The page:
If you live in the northern States, you should plant your roses near a fence or wall on the south side of your garden. That will provide enough warmth to boost the production of flower and reduce possible damage during cold months.


Rose Temperatures

Start planting your roses in the garden when the temperatures reach from 40 to 60 F (4.5 – 15. 5 C) during the day. On the other hand, the temperatures (except the extreme ones) won’t affect well-established roses.


Rose Watering

The amount of water your roses need

Shrub roses

1 to 3 gallons (3.8 – 11 l)
Roses in pots

1 to 3 gallons (3.8 – 11 l)

Standard roses

3 to 6 gallons (11 – 23 l)
Climbing roses

3 to 6 gallons (11 – 23 l)

Rambling roses

3 to 6 gallons (11 – 23 l)

Always adjust the level of watering, depending on the type of soil and climate. Keep your flowers moist, especially in the first summer, but never allow the soil to become too soggy. Reduce watering in autumn, but take care that the ground around your roses is never entirely dry.

Your flowers will prefer deep watering at the base of the stalk without getting the leaves wet. An adequate dripper system is an ideal solution to provide the necessary 8 inches (20 cm) of water twice a week.

You can also water your plants with a watering can or gardening hose, depending on the number of shrubs. Do it as close to the base of the stem as you can. Take a break to let the water soaks in, and keep watering until it is necessary.


Never feed your roses at the time of planting. Once established, they will need regular fertilizing. The best option is adding organic fertilizer such as compost or mature manure, which will add necessary nutrients to the soil slowly but steady.

Keep in mind that artificial fertilizers, especially liquid ones, encourage tender growth. Consequently, new foliage often attracts pests, especially aphids. Instead, add 1 cup of 5-10-10 granular fertilizer around every bush monthly between April and July.

You can also put one banana peel at the base of each plant. It will provide enough calcium, magnesium, phosphates, and sulfur for your bush. Additionally, add some phosphorus for beautiful flourishing, and your roses will award you with the loveliest blooms you have ever wanted.


Rose Mulching

Mulching is an excellent way to keep the soil around your roses moist and weed-free. You can mulch the garden whenever you have free time, but for best results, it is better to do the job in early spring.

Begin with removing the weeds. After that, place 1 inch (2.5 cm) thick layer of small bark chippings, grass clippings, or chopped leaves around roses.

Take care to keep them approximately 6 inches (15 cm) away from the base of the plant. If the ground is dry, you should water well over mulch at the end of the process.


Rose Pruning

Be careful while pruning your roses because cutting the bush too much in autumn may irreversibly damage it. Instead, you should wait for mid-spring, when first leaf buds become visible.

You shouldn’t prune all types of roses in the same way, but one thing will apply to all of them. Always cut canes two-thirds of their height. The best way for pruning smaller ones is to cut them approximately 6 to 12 inches (15 – 30.5 cm) from the surface of the ground.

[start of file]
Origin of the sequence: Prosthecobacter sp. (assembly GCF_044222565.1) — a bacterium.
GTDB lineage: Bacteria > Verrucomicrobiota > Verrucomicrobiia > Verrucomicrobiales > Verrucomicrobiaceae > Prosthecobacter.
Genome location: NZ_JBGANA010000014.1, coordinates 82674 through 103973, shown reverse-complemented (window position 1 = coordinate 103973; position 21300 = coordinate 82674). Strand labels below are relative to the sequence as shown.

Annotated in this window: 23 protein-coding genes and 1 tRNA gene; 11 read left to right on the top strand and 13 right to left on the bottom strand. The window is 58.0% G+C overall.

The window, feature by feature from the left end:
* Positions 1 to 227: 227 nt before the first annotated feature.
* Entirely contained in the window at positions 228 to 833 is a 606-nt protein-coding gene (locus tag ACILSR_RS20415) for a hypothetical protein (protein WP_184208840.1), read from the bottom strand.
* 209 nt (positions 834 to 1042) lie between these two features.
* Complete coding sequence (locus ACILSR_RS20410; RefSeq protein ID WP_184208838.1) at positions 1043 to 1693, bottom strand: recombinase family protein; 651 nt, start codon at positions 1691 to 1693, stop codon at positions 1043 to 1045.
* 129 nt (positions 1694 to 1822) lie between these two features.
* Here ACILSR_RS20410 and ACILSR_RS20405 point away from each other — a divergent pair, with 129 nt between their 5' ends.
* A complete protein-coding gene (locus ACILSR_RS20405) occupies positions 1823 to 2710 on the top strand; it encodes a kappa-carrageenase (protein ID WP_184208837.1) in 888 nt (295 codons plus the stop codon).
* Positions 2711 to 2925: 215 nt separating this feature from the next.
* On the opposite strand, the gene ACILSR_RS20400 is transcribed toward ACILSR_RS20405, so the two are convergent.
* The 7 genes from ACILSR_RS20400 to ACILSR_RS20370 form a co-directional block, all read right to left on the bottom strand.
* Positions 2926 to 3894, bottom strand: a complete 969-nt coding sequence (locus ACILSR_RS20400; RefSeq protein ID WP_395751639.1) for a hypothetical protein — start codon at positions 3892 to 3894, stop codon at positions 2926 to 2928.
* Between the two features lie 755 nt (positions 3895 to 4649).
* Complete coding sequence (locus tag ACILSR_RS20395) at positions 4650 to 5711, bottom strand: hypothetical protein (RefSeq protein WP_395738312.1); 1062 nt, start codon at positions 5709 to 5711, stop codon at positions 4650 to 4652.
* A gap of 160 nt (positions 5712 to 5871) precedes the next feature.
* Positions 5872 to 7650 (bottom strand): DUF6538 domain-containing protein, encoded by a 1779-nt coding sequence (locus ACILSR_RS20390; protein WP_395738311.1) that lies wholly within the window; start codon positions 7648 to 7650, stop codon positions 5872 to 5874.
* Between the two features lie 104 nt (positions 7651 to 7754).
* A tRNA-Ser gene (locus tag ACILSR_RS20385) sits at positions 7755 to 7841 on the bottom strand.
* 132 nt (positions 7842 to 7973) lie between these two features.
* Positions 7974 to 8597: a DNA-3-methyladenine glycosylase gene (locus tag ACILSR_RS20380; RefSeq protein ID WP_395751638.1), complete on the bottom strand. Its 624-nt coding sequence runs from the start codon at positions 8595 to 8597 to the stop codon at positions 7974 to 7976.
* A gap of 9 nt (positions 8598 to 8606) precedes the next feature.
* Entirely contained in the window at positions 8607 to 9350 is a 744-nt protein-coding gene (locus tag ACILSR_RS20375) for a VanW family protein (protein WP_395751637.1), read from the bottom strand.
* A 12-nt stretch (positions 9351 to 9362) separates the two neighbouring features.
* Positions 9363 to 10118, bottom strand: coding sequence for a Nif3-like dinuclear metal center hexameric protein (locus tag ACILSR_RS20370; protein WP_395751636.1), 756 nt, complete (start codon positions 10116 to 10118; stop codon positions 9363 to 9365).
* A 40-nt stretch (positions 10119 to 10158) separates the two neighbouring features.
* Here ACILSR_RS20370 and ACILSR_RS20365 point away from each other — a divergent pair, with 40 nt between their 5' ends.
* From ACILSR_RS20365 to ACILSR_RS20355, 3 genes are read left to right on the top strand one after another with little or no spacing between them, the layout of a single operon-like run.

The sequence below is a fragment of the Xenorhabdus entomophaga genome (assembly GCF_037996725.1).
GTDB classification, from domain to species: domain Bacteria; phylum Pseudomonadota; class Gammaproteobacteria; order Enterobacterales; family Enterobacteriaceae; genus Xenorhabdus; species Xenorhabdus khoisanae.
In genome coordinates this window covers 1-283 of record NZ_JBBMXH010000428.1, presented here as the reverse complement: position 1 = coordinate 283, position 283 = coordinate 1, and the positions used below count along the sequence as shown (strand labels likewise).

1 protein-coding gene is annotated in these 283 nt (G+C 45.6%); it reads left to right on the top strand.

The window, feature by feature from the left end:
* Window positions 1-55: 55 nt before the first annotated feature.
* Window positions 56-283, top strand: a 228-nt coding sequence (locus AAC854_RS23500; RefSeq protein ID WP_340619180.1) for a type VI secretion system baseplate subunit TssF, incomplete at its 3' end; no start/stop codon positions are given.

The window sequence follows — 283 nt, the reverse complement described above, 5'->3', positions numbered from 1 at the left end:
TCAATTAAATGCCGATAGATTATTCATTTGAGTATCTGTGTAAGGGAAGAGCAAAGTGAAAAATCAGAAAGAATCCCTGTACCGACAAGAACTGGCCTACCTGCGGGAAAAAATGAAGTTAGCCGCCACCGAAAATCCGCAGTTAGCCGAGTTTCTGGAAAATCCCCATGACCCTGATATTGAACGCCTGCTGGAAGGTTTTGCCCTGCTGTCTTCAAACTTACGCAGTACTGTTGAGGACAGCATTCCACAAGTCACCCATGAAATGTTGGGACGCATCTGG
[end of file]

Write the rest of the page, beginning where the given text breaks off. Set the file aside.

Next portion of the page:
Deadheading rose

Most types of roses, especially the re-blooming ones, need deadheading after each flowering. By regular cutting of faded blossoms, you will encourage the production of new flowers throughout the season of flourishing.

Remove the withered flowers above the first leaflet until early fall. Take care to avoid damaging the foliage since it is a valuable source of energy, which allows the development of more flowers.

If you grow the type of Rose which blooms in clusters, you should remove a center bud. You will adore the result because you will get a natural bouquet without a hole in the middle of the cluster. Plus, this procedure will prevent common fungal infections.

The process is a bit different if you grow hybrid roses. In this case, you should remove the buds forming under the central flower bud. That way, you will help your rose bush to produce larger and more prominent flowers.

Rose Pests and Diseases

Some insects and pests can cause damage to your roses, but, fortunately, there are a lot of effective treatments against those causative agents. The essential thing is to start treating your flowers as soon as possible.


Rose Aphids

These sucking bugs are the most common problem in the garden full of roses. You can find them attached to the stem of the plant and on the underside of its leaves.

After sucking the juices from the foliage, those creatures will cause weakening of your rose bush. Use insecticidal soap or an appropriate insecticide and eliminate this unpleasant issue.


Rose Beetles

These insects attack the flowers until destroying them. The problem is that you can’t do much for the affected flower once you spot these creatures.

Help your plant by applying proper insecticides regularly. Planting garlic next to the rose bush may prevent the occurrence of these bugs.

Prevention of Common Disease

Adequate prevention will help your roses to grow strong and healthy. The best things you can do for your plants are to:

  • Choose a sunny spot for growing your roses
  • Add a proper amount of necessary fertilizer once a month
  • Provide regular watering without wetting the foliage
  • Prune rose bush regularly to provide adequate airflow
  • Remove old and withered stems, flowers, and leaves